- Simple statistics: Let us say, 60 physics students complete their graduation from a college every year. Then there are 7 IISERs + 1 IISc + 1 NISER + (say) 10 IITs (which gives physics degrees) + 1 CEBS = 20*60 = 1200 students. Now, very optimistically, let us say, only 5% of these choose academia as a career; this amounts to 60 students a year. The number of vacancies in the physics department in these 20 institutes every year: 5-10 (?). So, you have to have luck and a very good profile to land a faculty position. This is just a back-of-the-envelope estimation, but gives the idea.
- Time it takes: Most of the “good” universities now require a minimum of 3-4 years of postdoctoral experience before you are eligible to apply. So, basically, after 5 years of BS-MS: 4-6 years of PhD + 3-6 years of PostDoc before you are even eligible. Certainly, you will be in your thirties when you join as an assistant professor. It is hard to maintain your passion for the subject and high quality work for a period this long (especially when you are paid peanuts, as we see below).
- The financial aspect: It is no-brainer that most of us start thinking about contributing financially to the family after graduation. However, the PhD stipend, while enough for subsistence, does not leave much room for savings. Some numbers:
- USA: Students in the US do manage to send a reasonable amount of money home (For example, one of my seniors saves ~ ₹ 40k per month while he does his PhD in the US), but this amount cannot be compared to the contribution that a peer in engineering or finance can afford.
- Europe: In countries like Germany or Switzerland, there is good chance that you will be saving. It is less likely in some other European countries (It depends heavily on which stipend you get and the city you live in). But, if you plan a PhD in a developed country, you will be able to save a decent amount.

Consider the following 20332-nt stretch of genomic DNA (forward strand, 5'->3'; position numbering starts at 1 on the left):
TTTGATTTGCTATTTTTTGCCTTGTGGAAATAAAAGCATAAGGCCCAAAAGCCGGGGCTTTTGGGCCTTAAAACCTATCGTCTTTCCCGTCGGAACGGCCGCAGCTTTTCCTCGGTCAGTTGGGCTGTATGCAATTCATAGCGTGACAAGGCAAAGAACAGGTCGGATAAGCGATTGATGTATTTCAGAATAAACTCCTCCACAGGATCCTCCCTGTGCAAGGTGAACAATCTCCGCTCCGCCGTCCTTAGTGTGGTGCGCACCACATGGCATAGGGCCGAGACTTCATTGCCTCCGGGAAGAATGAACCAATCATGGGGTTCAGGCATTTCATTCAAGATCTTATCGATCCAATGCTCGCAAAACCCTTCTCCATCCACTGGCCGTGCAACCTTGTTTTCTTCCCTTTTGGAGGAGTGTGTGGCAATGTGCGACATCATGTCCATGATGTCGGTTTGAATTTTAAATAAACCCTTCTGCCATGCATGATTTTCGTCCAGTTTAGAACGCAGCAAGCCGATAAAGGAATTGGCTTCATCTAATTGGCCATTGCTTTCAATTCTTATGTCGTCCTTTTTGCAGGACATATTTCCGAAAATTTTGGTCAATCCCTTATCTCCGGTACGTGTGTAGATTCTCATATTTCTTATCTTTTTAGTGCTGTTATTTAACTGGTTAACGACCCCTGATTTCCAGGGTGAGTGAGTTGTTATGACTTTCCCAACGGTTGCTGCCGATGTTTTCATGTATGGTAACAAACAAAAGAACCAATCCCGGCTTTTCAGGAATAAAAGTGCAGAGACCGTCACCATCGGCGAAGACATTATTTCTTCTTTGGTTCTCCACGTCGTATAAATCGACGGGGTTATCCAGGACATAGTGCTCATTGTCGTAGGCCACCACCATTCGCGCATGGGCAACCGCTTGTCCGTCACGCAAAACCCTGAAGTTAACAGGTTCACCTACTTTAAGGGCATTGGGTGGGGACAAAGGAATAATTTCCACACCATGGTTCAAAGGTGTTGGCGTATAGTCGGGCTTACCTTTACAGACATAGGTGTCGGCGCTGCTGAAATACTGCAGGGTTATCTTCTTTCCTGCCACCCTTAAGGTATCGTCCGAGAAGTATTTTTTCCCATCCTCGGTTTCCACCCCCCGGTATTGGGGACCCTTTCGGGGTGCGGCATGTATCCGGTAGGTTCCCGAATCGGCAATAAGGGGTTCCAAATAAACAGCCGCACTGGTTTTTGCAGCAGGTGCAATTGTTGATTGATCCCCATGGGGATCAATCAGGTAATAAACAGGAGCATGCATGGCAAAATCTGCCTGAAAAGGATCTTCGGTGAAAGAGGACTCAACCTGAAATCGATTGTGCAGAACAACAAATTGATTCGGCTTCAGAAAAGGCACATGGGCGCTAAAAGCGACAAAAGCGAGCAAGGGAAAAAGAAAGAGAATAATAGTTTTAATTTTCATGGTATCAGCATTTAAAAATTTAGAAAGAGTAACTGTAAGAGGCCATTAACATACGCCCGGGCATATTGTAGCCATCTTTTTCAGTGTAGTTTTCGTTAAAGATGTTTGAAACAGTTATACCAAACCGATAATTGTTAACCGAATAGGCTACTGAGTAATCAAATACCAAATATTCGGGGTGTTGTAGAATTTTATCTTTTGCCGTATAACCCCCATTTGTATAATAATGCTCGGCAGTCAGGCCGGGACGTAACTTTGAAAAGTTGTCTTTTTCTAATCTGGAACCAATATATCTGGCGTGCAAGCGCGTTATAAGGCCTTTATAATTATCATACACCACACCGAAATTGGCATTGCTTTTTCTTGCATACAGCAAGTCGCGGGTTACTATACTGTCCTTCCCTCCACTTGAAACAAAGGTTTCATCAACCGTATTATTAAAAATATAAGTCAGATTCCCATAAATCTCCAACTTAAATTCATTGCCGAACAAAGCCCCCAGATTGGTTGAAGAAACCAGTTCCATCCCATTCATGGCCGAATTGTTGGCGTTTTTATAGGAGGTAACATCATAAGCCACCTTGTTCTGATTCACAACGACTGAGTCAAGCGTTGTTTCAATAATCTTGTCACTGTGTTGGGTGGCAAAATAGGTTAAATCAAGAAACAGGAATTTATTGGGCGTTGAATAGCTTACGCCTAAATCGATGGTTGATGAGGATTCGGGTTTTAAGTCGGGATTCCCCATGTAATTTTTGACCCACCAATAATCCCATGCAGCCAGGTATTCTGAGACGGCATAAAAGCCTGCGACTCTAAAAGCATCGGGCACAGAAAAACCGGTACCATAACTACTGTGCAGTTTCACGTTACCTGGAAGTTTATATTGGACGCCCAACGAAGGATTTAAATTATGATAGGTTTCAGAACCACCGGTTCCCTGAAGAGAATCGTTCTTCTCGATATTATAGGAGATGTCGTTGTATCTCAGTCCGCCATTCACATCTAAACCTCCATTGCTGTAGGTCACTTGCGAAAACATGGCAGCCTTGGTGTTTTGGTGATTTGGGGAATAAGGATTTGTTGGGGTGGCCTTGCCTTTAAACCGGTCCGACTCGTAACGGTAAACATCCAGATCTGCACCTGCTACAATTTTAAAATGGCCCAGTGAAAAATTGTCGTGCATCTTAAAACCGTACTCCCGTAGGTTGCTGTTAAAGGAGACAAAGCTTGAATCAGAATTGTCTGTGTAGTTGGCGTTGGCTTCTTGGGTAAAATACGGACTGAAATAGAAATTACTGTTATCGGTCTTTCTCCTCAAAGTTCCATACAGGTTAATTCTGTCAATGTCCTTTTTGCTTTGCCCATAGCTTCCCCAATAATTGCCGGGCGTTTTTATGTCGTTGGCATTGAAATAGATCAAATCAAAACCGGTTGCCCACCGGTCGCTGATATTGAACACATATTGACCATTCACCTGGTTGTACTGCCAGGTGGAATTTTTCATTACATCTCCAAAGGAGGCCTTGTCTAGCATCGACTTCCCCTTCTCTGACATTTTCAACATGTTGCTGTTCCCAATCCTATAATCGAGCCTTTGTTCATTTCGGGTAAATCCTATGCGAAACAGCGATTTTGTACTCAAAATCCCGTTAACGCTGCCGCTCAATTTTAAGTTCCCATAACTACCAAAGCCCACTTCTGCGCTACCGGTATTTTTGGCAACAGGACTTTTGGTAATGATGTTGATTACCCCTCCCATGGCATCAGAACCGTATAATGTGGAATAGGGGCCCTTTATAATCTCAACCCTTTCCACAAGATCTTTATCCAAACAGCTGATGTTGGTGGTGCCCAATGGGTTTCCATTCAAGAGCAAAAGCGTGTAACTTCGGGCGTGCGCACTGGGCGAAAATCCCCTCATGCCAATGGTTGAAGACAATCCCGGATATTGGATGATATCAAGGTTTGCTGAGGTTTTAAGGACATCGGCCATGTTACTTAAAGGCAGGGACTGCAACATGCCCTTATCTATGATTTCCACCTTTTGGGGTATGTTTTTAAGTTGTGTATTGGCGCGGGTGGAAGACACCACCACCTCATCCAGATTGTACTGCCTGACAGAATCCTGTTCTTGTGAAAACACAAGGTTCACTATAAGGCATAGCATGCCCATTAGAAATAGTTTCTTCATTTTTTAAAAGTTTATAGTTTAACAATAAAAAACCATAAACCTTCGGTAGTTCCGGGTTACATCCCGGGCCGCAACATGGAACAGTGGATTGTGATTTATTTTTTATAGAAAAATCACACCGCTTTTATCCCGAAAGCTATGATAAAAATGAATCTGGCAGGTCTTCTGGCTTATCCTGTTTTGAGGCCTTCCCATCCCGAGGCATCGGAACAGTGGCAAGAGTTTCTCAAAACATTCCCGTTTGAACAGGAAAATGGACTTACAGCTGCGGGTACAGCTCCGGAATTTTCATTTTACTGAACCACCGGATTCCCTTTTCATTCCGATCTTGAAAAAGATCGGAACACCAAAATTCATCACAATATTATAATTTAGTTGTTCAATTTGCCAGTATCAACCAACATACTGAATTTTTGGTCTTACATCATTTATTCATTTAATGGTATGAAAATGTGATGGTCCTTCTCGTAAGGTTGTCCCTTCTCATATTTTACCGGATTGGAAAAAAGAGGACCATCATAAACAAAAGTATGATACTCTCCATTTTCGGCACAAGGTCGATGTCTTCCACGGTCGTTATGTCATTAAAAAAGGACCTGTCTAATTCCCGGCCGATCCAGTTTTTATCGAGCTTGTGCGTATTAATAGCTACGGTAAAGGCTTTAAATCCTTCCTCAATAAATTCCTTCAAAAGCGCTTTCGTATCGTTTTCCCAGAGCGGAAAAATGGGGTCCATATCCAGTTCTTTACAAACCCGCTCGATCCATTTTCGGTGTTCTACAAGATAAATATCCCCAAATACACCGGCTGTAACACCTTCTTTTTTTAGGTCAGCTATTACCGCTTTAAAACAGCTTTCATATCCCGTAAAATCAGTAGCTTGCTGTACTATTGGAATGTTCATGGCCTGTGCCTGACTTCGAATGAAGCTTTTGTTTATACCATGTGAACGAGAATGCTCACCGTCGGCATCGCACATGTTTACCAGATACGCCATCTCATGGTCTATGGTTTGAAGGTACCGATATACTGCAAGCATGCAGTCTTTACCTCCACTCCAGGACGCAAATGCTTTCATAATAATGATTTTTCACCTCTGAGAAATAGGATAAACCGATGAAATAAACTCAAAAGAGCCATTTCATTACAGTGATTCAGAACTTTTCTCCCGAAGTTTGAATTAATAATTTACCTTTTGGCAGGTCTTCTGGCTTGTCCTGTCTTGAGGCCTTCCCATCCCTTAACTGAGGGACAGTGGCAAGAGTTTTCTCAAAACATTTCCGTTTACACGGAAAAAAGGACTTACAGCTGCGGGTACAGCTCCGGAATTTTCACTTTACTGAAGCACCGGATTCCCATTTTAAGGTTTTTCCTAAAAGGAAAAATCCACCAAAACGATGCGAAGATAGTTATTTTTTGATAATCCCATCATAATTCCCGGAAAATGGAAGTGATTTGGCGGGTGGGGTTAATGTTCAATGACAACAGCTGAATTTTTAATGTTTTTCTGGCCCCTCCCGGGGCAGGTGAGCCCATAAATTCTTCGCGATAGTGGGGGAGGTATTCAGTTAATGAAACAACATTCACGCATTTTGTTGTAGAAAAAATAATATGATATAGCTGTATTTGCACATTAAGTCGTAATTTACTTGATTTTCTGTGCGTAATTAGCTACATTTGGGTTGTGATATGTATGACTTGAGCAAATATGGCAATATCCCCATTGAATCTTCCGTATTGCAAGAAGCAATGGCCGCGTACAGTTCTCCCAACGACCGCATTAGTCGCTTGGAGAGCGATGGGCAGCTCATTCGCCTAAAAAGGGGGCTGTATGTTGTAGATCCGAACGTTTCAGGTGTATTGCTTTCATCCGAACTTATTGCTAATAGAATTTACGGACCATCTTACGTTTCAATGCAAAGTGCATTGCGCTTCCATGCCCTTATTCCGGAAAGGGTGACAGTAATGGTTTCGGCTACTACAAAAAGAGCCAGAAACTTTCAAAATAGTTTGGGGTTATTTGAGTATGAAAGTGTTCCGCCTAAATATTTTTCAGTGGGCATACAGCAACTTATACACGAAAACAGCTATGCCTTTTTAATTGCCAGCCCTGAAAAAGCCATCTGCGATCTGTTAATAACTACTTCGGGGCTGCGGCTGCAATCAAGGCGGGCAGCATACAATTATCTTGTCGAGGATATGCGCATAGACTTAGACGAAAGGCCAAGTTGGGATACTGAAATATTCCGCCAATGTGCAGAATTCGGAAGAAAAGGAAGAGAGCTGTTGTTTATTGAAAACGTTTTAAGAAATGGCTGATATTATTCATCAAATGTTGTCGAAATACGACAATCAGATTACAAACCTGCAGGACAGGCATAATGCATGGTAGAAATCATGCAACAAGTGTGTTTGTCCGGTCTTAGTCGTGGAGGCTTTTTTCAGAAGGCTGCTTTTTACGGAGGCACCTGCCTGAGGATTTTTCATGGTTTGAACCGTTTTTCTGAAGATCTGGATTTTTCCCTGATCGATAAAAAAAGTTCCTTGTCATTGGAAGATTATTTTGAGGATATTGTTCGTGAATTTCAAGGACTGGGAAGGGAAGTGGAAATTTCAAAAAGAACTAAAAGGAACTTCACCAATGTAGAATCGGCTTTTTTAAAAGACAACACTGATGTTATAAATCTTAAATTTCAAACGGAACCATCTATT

- India: It is a pity, I don’t want to quote numbers, but you can see the stipend of a JRF fellow or a SERB postdoctoral fellow. It is just way lower than some other “good” job or something. PMRF is a good scheme, but again, only a few would get it.
- Of course, I know that we select a PhD based on the faculty, department, work-culture and the interest. But, I believe, financial constraints are equally important.
- Very low Rewards:
- Finance: If you do a job after your fifth-year (or after an additional MBA, MS or even PhD), then after years of promotions, you will be earning twice or thrice as much as an assistant professor at the same age. On the financial basis, you might feel your hard work didn’t pay off. The peer pressure of your friends earning well in other fields might haunt you as well.
- Recognition: To the outside world (outside the scientific community), you will most probably stay an unknown personality. I will be honest, no one except the science community cares about a large chunk of research. Most of them don’t even know what you are being paid for. You must have experienced this while trying to introduce yourself to your relatives 🙂
- As a PhD or a postdoc, you would tend to remain cocooned within academic circles. I have a growing feeling that our scientific community does not fully integrate itself with the rest of society.
- Family Life: You will likely have to make sacrifices in your personal life and relationships to meet the demands of your career.
- Risks: PhD and Postdoc journeys have their own set of risks and we all have heard of them very often. To list them out: if your guide or your department is not good, you might end up finding in the midst of a PhD that whatever you are doing is not your interest at all, and the usual problems of staying abroad.
This list is endless. But, it inspires us to talk to the people who have done a BS-MS degree but are doing something other than academia. To keep this post shorter, that part is mentioned in this post.